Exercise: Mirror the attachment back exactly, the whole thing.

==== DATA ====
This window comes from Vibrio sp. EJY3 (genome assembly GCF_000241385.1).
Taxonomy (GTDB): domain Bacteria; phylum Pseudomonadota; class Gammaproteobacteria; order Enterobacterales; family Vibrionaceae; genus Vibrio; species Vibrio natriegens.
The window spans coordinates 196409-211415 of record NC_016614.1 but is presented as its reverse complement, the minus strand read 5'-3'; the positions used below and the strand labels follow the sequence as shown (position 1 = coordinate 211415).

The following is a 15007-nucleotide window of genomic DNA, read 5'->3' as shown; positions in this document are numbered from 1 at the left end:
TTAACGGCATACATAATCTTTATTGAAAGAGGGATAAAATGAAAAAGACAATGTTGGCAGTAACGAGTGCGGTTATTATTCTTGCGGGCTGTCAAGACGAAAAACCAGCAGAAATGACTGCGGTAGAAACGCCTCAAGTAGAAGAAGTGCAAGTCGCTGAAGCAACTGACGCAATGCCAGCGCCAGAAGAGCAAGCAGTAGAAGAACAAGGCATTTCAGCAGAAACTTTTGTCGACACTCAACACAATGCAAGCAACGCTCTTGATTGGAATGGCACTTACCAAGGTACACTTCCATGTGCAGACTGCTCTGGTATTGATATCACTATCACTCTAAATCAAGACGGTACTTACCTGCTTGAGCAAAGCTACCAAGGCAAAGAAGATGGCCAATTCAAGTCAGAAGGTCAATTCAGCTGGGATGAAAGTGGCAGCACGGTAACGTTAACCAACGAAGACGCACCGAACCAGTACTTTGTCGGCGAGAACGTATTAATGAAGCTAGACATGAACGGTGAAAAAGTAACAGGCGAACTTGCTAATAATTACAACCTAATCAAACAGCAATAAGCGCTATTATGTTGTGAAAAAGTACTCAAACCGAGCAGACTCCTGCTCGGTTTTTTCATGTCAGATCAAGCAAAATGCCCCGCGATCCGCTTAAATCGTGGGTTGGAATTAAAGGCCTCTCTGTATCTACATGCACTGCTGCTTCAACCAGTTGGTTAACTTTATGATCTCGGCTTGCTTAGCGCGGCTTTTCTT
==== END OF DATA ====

This window comes from Vibrio sp. EJY3 (genome assembly GCF_000241385.1).
Taxonomy (GTDB): domain Bacteria; phylum Pseudomonadota; class Gammaproteobacteria; order Enterobacterales; family Vibrionaceae; genus Vibrio; species Vibrio natriegens.
The window spans coordinates 196409-211415 of record NC_016614.1 but is presented as its reverse complement, the minus strand read 5'-3'; the positions used below and the strand labels follow the sequence as shown (position 1 = coordinate 211415).

The following is a 15007-nucleotide window of genomic DNA, read 5'->3' as shown; positions in this document are numbered from 1 at the left end:
TTAACGGCATACATAATCTTTATTGAAAGAGGGATAAAATGAAAAAGACAATGTTGGCAGTAACGAGTGCGGTTATTATTCTTGCGGGCTGTCAAGACGAAAAACCAGCAGAAATGACTGCGGTAGAAACGCCTCAAGTAGAAGAAGTGCAAGTCGCTGAAGCAACTGACGCAATGCCAGCGCCAGAAGAGCAAGCAGTAGAAGAACAAGGCATTTCAGCAGAAACTTTTGTCGACACTCAACACAATGCAAGCAACGCTCTTGATTGGAATGGCACTTACCAAGGTACACTTCCATGTGCAGACTGCTCTGGTATTGATATCACTATCACTCTAAATCAAGACGGTACTTACCTGCTTGAGCAAAGCTACCAAGGCAAAGAAGATGGCCAATTCAAGTCAGAAGGTCAATTCAGCTGGGATGAAAGTGGCAGCACGGTAACGTTAACCAACGAAGACGCACCGAACCAGTACTTTGTCGGCGAGAACGTATTAATGAAGCTAGACATGAACGGTGAAAAAGTAACAGGCGAACTTGCTAATAATTACAACCTAATCAAACAGCAATAAGCGCTATTATGTTGTGAAAAAGTACTCAAACCGAGCAGACTCCTGCTCGGTTTTTTCATGTCAGATCAAGCAAAATGCCCCGCGATCCGCTTAAATCGTGGGTTGGAATTAAAGGCCTCTCTGTATCTACATGCACTGCTGCTTCAACCAGTTGGTTAACTTTATGATCTCGGCTTGCTTAGCGCGGCTTTTCTT